Are Luxury Restaurant Loyalty Programs Worth The Hype?

Sara Detrik
Marketing Manager

When we think of loyalty programs, we remember the flimsy punch card we lost from our favorite deli. We think of stamps at the local coffee shop from the friendly barista. But some believe that there’s a new way to think about loyalty, involving Nike sneakers and private experiences such as Punchh and Seated.

Have we lost you yet? It’s easy to wonder what exactly these luxury items have to do with your restaurant. Unless you’re a high-class steak house, it seems like overkill. However, there’s been a rising trend in luxury restaurant loyalty programs that are impossible to ignore.  So is this actually the way of the future, or a fad that will die out on its own? We’re taking a look at the pros and cons of luxury restaurant and hotel loyalty programs.

On an Individual Level

The 2020 Bond Loyalty report has revealed that customers crave a personalized experience beyond just discounts and general deals. Birthday gifts are one of the most popular examples of this. However, it’s hard to narrow down loyalty rewards to an individual level.

SOURCE: Key Statistics for Customer Loyalty Programs - Software Advice

On a more general scale, many high-end fashion stores have adopted luxury programs in-house that don’t cheapen their brands, such as Hugo Boss and Neiman Marcus. For restaurants and hotels, this experience isn’t too different. Personalizing loyalty card settings on digital platforms push guests to ask for what they want and filter what’s useful.

This can be an amazing and efficient way to personalize the experience and collect data that you can use to target your desired demographic in ad selling. Guests feel their individual voices are honored through this method.

The downside of these luxury programs on the individual is that it relies on extra work for the guest. A guest signing up and then setting their parameters for their experience might be more hassle than it's worth. Loyalology did a study back in 2014 on what guests prefer in these programs, and overwhelmingly their poll showed that a complicated sign-up process is an anathema to your restaurant loyalty program.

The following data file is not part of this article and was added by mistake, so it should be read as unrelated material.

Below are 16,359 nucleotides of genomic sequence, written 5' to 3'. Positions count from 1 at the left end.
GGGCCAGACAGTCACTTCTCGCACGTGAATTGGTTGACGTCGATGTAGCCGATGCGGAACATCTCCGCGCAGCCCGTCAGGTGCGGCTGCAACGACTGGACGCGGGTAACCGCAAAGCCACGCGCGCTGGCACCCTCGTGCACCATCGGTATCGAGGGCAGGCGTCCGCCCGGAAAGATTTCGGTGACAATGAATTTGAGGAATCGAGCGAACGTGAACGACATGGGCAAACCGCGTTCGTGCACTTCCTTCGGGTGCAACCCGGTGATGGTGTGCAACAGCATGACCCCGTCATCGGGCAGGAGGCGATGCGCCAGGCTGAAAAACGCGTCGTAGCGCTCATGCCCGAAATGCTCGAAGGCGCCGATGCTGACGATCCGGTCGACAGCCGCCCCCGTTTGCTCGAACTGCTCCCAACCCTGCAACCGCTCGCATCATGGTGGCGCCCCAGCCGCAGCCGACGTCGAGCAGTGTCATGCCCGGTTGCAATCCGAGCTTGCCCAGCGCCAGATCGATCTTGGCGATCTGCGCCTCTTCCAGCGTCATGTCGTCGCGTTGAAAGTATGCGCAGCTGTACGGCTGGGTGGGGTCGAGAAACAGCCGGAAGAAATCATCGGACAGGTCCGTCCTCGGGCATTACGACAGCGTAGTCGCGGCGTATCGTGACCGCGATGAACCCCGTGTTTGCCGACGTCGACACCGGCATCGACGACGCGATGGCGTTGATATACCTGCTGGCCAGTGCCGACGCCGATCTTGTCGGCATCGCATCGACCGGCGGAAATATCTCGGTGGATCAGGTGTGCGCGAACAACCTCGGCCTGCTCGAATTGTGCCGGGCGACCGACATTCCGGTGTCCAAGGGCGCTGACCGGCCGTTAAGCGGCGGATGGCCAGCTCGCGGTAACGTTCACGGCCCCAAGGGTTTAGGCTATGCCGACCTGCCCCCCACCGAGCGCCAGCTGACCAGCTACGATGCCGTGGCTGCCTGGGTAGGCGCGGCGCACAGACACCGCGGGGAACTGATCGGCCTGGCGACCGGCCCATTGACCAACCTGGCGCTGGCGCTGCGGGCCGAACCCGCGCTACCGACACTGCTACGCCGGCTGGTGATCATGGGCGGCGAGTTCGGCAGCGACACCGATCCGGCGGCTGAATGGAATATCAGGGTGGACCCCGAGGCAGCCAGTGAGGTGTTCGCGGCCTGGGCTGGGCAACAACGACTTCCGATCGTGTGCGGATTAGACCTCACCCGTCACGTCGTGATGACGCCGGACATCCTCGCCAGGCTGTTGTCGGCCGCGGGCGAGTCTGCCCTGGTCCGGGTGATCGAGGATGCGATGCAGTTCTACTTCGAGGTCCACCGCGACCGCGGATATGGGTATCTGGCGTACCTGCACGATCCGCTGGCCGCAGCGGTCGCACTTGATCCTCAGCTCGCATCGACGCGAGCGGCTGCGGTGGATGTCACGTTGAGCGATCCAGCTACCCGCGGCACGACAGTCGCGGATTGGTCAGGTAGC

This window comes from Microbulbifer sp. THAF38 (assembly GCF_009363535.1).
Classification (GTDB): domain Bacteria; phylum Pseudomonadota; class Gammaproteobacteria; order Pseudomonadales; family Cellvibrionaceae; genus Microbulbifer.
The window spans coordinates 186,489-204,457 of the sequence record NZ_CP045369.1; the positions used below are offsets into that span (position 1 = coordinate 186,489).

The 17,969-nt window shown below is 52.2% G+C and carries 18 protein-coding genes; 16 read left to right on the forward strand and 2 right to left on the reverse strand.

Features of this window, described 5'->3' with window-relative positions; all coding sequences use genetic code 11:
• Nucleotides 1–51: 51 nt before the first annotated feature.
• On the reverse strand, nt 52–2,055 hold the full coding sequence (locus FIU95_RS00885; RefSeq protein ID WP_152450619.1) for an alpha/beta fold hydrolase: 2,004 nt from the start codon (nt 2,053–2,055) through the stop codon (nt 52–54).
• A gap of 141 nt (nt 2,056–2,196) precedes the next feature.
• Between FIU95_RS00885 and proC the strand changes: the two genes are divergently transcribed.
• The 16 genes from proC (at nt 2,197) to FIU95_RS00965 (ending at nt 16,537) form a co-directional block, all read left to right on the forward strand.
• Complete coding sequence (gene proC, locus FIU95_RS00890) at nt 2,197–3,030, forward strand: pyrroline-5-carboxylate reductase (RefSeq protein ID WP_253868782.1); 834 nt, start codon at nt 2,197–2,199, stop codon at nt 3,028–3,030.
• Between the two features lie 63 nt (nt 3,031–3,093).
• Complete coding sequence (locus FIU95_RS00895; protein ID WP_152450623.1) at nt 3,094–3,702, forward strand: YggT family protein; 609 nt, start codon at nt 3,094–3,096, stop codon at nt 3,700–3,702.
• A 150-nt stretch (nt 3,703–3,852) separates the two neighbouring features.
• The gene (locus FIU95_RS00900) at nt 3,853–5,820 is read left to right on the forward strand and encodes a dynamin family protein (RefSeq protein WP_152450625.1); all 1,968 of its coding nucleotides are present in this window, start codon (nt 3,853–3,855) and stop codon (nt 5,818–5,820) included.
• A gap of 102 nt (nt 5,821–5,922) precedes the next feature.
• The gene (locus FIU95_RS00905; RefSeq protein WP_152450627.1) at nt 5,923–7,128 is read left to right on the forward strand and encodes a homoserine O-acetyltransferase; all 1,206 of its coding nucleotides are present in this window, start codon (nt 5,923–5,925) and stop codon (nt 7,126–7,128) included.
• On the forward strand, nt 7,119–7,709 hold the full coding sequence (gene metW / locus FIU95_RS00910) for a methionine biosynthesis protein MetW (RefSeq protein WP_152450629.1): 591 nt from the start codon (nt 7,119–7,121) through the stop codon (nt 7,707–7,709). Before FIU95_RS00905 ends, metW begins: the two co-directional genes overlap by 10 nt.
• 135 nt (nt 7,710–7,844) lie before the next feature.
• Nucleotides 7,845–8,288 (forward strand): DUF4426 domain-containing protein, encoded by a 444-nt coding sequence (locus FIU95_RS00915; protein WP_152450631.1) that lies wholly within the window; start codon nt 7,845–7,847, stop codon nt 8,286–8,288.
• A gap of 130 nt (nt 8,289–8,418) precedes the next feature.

Although these settings might create a more personalized experience, by themselves, they’re turning guests away with their complexity.

Luxury Restaurant Loyalty Programs on an Individual Level: Not worth the poor retention rate unless you automate the process.

On a Group Level

In that same Loyalology study, 75% of those polled said they prefer a loyalty program that included multiple restaurants and businesses. Bloomin Brands and Seated are two such programs that partner with many restaurants to create their own universe. Rather than engaging in a complicated sign-up process with each new guest, restaurants become part of a searchable group with the potential to attract more guests from other restaurants.

This already established grouping of restaurants takes away the complication by joining with others in the community. And the data a restaurant owner gets from loyalty programs is immense, especially without the complicated sign-up process.

“When we think about loyalty, it’s not just the program. We’re thinking about the customer behind the scenes, the insights about those customers. Loyalty can give you insights across all channels about who your most valuable customers are and their patterns. If you’re a brand that delivers breakfast for example, then you know during this time, breakfast has been hit hard and customers are shifting their spending. A loyalty program provides insights as to where that shift is taking place and allows a brand to adjust accordingly,” said Sastry Penumarthy, co-founder and VP of strategy of loyalty platform Punchh. - Why Some Restaurant Chains Are Ramping Up Their Loyalty Programs During This Crisis, (8/12/20)

Luxury Restaurant Loyalty Programs on a Group Level: Worth it for the exposure and unifying multiple brands.

There are a thousand ways to get these loyalty programs wrong.

When done incorrectly and sloppily, luxury restaurant loyalty programs can be clunky and lose more guests than retain. Although they’re solid in theory, these programs can be out-of-touch without a powerful open API to connect the back ends.

However, removing the complicated settings can make these loyalty tools in a group setting extremely useful. Food Halls can circle the wagons and create programs for all their in-house restaurants and ghost kitchens, while smaller stand-alone restaurants can join up with larger groups to access more data and revitalize your business.

Are luxury restaurant loyalty programs worth the hype? Yes. Only in the right context. If your restaurant already has a good following with a preconceived loyalty program, we see no reason to switch. But for those finding themselves in plateau or are just investigating their options, this is a great way to leap into a new level of business in the restaurant industry.

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